Presentation: Pedagogy before technology? Connections between theory and practice when teaching with digital technologies
Presenter: Dr Louise Drumm, Lecturer DLTE
Recorded: 30th April 2019
Recording: View online | https://napier.cloud.panopto.eu/Panopto/Pages/Viewer.aspx?id=fb77614e-790a-494d-87d1-aa2401037744
0:00 | PhD Dr Louise Drumm introducing her PhD work. What are the connections between theory and practice?
2:00 | Talk about impact of technology on learning: disaggregate learning.
2:40 | 2016 focus shifted to digital literacies and impact of tech on society. How are we changing the way to talk about our relationship with technology?
3:30 | Quote: It is time to re-think our task as practitioners and researchers in digital education, not viewing ourselves as the brokers of ‘transformation; or ‘harnessers’ of technological power, but rather as critical protagonists in wider debates on the new forms of education, subjectivity, society and culture worked-through by contemporary technological change (Bayne 2015).
Where are the changes coming from? How does tech site within culture, society, in education?
4:30 | Where’s the theory? We are doing stuff with technology but where are they theory. Is there a bigger picture missing?
5:50 | Role of Learning Theory: talking very narrow and as though is adversarial.
7:10 | The problem – where teaching practices, technology and theory intersect? Does one have precedence over the other? No. Is that a problem?
8:00 | Learning theories : 3 significant theories Behaviourialism (Skinner); Cognitivism (Personalisation); Social Constructivism (understanding of knowledge is constructed by an individual within a social context); A lot of Ed tech is aligned by social constructivism. Question: Is that right thing to do?
10:00 | Technology determinism vs the “black box” : technology has it’s own trajectory where we don’t have any agency over it. The
11:45 | Doctoral research question: What role does theory play in university teaching with digital technologies? Attitudes & experiences of lecturers in their teaching with technology. Relationship with students in relation to teaching and how that maps to learning theory.
14:20 | Rhizome Theory (Deleuze & Guattari 1987) of Learning. A way of thinking about knowledge. The Rhizome is chaotic. It does not grow in a straight line. It is resilient – bits will grow from broken bits. There is no central part and difficult to contain.
15:45 | In contrast is the tree: a hierarchy that grows from a single place and splits into binaries. This is a very western view. Do lecturers use technology in a Rhizomatic way or a Aborescent way?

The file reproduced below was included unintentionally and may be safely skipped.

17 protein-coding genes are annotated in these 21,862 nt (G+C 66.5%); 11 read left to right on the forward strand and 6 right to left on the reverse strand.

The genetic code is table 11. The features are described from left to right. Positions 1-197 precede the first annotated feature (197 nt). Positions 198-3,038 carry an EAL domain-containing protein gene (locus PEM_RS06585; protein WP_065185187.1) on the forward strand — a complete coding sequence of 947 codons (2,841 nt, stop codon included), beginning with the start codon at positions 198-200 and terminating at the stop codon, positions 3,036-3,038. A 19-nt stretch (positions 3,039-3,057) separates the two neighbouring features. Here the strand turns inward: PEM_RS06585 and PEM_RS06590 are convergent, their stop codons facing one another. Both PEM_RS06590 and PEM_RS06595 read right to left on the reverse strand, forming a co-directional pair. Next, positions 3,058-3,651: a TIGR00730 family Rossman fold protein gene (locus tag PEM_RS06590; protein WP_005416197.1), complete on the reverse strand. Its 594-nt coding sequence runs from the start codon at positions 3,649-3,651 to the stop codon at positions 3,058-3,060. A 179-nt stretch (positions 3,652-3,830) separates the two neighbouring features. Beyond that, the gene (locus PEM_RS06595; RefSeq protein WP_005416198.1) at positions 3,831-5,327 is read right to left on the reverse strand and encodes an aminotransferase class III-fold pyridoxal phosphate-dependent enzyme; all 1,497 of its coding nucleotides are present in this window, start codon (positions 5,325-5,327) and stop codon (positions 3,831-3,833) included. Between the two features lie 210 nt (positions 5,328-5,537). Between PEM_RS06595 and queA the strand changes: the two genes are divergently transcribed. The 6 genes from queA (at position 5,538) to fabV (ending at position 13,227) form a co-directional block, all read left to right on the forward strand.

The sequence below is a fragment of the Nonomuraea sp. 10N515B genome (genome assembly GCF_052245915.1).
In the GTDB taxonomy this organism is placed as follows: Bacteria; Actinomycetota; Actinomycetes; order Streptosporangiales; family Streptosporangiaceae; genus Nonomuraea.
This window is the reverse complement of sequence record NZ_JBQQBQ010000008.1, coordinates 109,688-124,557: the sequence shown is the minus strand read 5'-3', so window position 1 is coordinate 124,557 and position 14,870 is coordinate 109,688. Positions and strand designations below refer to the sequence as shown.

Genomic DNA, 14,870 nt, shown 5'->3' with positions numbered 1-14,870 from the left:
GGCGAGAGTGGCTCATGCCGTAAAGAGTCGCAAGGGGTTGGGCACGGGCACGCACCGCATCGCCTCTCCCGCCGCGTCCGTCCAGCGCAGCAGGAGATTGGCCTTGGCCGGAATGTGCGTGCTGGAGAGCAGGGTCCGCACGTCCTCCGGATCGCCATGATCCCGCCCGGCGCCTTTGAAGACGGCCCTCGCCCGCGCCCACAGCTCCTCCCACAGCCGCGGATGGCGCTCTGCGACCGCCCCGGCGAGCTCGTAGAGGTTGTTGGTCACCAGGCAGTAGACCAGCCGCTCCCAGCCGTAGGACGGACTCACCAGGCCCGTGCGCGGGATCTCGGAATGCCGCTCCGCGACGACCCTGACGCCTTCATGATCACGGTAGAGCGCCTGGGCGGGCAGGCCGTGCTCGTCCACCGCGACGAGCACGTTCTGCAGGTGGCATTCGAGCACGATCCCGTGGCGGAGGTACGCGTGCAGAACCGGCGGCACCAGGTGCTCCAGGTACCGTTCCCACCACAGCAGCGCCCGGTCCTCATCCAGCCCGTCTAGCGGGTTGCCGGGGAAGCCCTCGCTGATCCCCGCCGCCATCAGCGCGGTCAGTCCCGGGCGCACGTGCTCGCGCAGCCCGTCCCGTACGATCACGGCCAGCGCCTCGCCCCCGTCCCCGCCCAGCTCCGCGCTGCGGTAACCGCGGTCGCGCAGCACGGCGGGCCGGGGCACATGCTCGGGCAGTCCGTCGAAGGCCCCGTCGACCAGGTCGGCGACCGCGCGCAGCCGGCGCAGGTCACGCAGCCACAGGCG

17:00 | Lecturer approaches can be classified in three ways:
- Nomads (rhizomatic): Not very structured.
- Barbarians (intermediate): fluid movement between both spaces
- Roman Empire (Aborrescent): Highly structured – curriculum, university , discipline, VLEs.
22:00 | …Nomads & Romans metaphor continued…
24:00 | Why did you use digital technologies for teaching? Classified the types of responses by lecturers into groups (most had 3, a few had all 4):
- Functional: speed and efficiency in administration of learning, overcome time and space issues. Technology has to work at some level & it has to improve something.
- Folk pedagogies: the way people learning (learning approach in common-sense terms rather than literature based).
- Technology Truisms: eg “Students are digital natives” / we have to use it.
- Educational Theories: smallest group of all groups.
27:00 | Digital teaching practices:
- 4 styles:
- Pragmatic: for core teaching – delivering at a distance, flexibility. Highly structured, “arborescent”, instruction heavy.
- Pedagogic (largest group): using pedagogic informed – doing quizzes, discussions, experiential. Main reason for pedagogic practices was for assessment.
- Broadcast: clothesline effect T-S
- Augmented: adding value with technology, capturing the big picture, not for direct assessment.
33:40 | Myths persists amongst lecturers – learning styles, digital natives etc.
35:00 | What is the role of theory?
37:00 | Behaviourism is alive and well: does it have a bad rap? Look at silicon valley’s focus on personalisation.
38:00 | Summary:
- Arborescence of Learning Theory
- Rhizome: we are all finding our way through the city to our students through the map. There’s no right or wrong.
- We need to challenge and reshape theory, think myths as a talking point rather than a right or wrong.